The Amazing Race Canada winners Catherine Wreford Ledlow and Craig Ramsay, longtime friends and former Broadway performers, showed the world any obstacle life throws at you—even brain cancer—can be overcome through resiliency and friendship.
“It’s a WIN! A WIN for theater people, for middle aged people, for anyone who has medical obstacles and told they have limitations,” Ramsay posted on Instagram. “Congrats to my #teambroadway partner Catherine Wreford Ledlow. We did it!”
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Ledlow, 42, and Ramsay, 45, have supported each other through difficult times during their 25-year friendship. This was especially true when in 2013 Ledlow was diagnosed with an anaplastic astrocytoma, a type of malignant brain tumor, and told she had between two and six years to live. After Ledlow had surgery, followed by years of treatment, the pair decided to try out for the reality competition show The Amazing Race Canada, which awards winners a $250,000 cash prize and two Chevrolet Silverado ZR2s.
“I wanted to show everybody that has an obstacle that they can get through it,” Ledlow said in an interview with the Toronto Star. “They, too, can muster up the courage to take down the walls that are in front of them.”
“Our reasoning for doing the race itself was because Catherine had a potentially limited time here,” Ramsay said. “She’s inspired people throughout her whole life, and even more so now, I wanted longevity in this race to showcase as much of Catherine’s story as possible.”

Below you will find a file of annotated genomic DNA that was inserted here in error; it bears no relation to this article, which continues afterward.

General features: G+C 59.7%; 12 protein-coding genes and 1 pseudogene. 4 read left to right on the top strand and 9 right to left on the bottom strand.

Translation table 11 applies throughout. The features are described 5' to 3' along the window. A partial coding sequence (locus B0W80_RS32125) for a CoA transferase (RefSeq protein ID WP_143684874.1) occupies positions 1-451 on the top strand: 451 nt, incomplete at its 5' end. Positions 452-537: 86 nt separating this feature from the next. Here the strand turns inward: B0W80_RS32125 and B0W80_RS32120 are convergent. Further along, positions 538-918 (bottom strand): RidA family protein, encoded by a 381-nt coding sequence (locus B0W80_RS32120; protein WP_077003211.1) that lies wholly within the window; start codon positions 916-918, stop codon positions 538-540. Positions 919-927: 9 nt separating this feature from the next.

The Season 8 winning duo first met at the Royal Winnipeg Ballet School nearly two decades ago and spent several years acting onstage, including on Broadway in New York City. Ledlow has performed in 42nd Street, Oklahoma and Annie Get Your Gun, while Ramsay’s credits include Mamma Mia! and Fiddler on the Roof, according to BroadwayWorld.com. He and his husband also starred in the reality series Newlyweds: The First Year.
The Amazing Race spans 24 cities and over 20,000 kilometers from coast to coast and requires a unique set of skills that the duo successfully brought to the table. Ramsay, for example, is not only a fitness expert, author and television personality—he also has a photographic memory. Ledford brought her knowledge as a mathematician and former nursing school student. Ramsay credits their win to the pair’s combined skills that “surprised other teams.”
“With the Amazing Race, it was an opportunity to step in and show what support for a friend going through a terrible diagnosis is and often looks like,” Ramsay said in the Toronto Star.
The pair hopes their appearance on the show will impact and inspire others to connect with their friends and create personal memories together.
“This competition was all about trust. I trust him 100 percent and I know he trusts me,” Ledlow added. “When you have that, the world’s your oyster.”